For the past two months, Unitarian Universalists from three congregations–the UU Fellowship of Marion County, First Unitarian Church of Orlando, and the UU Congregation of Lake County–have been actively standing on the side of love by supporting the establishment of a Gay-Straight Alliance (GSA) Club to help counter bullying in Carver Middle School. So far, they have attended five different events to support the measure.
In response to the club proposal by eighth-grader Bayli Silberstein, members of the Lake County School Board first proposed banning clubs, potentially including even sports and service clubs, which are not directly related to academic courses. After this failed, the board tentatively proposed allowing clubs, but requiring parental permission for students to participate. Then, reportedly at the request of one or more Lake County School Board members, the Florida legislature passed and Governor Scott signed a change in the definition of “secondary school” that may allow the Board to discriminate among clubs without violating the Federal Equal Access Act.
After a law suit was filed by the ACLU, the school board has now allowed the club to go ahead at Carver Middle School, but only until the end of this school year. In the meantime, the Board has opened an evaluation of a half dozen policy options regarding school clubs.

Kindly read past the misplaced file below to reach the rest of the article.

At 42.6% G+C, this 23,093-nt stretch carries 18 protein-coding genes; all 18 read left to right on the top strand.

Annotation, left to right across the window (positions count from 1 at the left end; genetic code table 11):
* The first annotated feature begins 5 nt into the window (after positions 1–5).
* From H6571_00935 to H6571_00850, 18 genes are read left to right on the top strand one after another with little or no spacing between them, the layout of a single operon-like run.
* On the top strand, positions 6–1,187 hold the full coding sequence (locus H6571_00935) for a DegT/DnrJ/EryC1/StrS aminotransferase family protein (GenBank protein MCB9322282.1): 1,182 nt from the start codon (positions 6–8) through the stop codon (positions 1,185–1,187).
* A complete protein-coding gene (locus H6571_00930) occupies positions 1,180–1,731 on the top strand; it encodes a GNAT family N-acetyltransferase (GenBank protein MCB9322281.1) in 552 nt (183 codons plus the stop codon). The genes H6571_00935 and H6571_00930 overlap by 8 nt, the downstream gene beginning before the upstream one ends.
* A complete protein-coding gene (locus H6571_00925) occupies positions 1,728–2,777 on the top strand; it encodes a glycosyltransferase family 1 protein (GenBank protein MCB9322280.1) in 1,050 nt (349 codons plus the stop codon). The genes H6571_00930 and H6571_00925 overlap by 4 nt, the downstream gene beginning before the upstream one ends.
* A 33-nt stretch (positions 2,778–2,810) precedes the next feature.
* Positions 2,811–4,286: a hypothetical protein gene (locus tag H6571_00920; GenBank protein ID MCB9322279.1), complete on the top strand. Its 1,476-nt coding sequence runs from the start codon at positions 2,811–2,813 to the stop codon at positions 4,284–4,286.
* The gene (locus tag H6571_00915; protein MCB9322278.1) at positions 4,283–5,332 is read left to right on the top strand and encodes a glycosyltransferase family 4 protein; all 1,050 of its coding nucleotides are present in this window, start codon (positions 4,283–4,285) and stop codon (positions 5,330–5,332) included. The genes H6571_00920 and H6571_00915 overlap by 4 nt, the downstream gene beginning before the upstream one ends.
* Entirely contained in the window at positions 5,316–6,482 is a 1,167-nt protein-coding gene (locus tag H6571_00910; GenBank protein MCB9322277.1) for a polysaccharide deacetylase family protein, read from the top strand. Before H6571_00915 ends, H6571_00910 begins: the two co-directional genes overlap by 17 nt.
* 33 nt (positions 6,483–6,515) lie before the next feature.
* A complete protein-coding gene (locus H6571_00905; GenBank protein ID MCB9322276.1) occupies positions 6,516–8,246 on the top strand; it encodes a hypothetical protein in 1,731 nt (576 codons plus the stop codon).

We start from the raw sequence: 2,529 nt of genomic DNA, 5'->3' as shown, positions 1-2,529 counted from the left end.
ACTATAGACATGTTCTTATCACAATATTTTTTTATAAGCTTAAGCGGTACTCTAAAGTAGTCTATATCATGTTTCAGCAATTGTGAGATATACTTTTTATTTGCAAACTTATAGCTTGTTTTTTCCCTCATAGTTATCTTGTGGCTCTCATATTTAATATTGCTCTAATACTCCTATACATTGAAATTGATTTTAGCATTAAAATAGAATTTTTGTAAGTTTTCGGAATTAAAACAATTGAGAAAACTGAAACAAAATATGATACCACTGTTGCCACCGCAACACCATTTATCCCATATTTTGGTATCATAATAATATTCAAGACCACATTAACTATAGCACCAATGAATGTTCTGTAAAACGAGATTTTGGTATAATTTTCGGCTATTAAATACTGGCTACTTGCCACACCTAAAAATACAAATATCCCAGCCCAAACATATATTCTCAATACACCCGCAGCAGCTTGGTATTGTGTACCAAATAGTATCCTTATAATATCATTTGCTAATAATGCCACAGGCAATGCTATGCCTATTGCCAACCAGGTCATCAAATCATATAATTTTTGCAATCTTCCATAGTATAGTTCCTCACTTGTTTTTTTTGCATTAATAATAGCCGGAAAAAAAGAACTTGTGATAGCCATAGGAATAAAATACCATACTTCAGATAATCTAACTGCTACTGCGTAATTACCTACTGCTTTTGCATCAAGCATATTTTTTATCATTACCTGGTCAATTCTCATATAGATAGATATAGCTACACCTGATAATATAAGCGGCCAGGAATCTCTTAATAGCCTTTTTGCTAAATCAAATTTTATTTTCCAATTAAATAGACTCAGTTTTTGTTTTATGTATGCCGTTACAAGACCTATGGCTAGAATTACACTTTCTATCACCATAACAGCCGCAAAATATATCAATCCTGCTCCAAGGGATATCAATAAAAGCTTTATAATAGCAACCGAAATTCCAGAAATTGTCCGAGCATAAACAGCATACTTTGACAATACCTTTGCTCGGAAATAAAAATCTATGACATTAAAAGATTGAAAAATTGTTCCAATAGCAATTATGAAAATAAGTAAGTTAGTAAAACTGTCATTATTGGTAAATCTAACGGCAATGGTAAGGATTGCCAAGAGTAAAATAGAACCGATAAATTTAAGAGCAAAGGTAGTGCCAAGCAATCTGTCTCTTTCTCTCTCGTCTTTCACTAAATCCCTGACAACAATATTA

Rev. Janet Onnie of the UU Fellowship of Marion County issued the following statement, which was read into the record at a Lake County School Board workshop in Minneola, Florida:
In times of disagreement Unitarian Universalists stand of the side of love. One of our seven principles affirms the inherent worth and dignity of each individual. We express that by witnessing and working for justice for disenfranchised groups of people. Sexual orientation or gender identity is not a choice. It’s like the color of your eyes; only one aspect of the complete person in a relationship with a loving God.
We understand that there is great fear surrounding those who are different from us – whether it be skin color or socioeconomic class or political persuasion or sexual orientation. Nonetheless, it is our responsibility as a society to create conditions where people feel safe so that their individual gifts might flourish. This is especially true in our schools. It is the job of the schools to provide an atmosphere conducive to learning. If an individual or a group feels threatened or bullied because of something over which they have no control, the learning environment is compromised. When we allow our fear to override our commitment to raise our young to be productive and kind individuals, we have failed in our duty to them.
It seems to me that answering the question, “What would any of our peacemakers do?” is a good test of any policy. I believe Jesus or Gandhi or Martin Luther King, Jr. would support the formation of an alliance among different people attempting to understand each other. I believe these peacemakers would stand on the side of love.
This post was written by Nelson Hay. Nelson is a member of the Welcoming Congregation Committee and Communication Committee at the UU Fellowship of Marion County, Florida.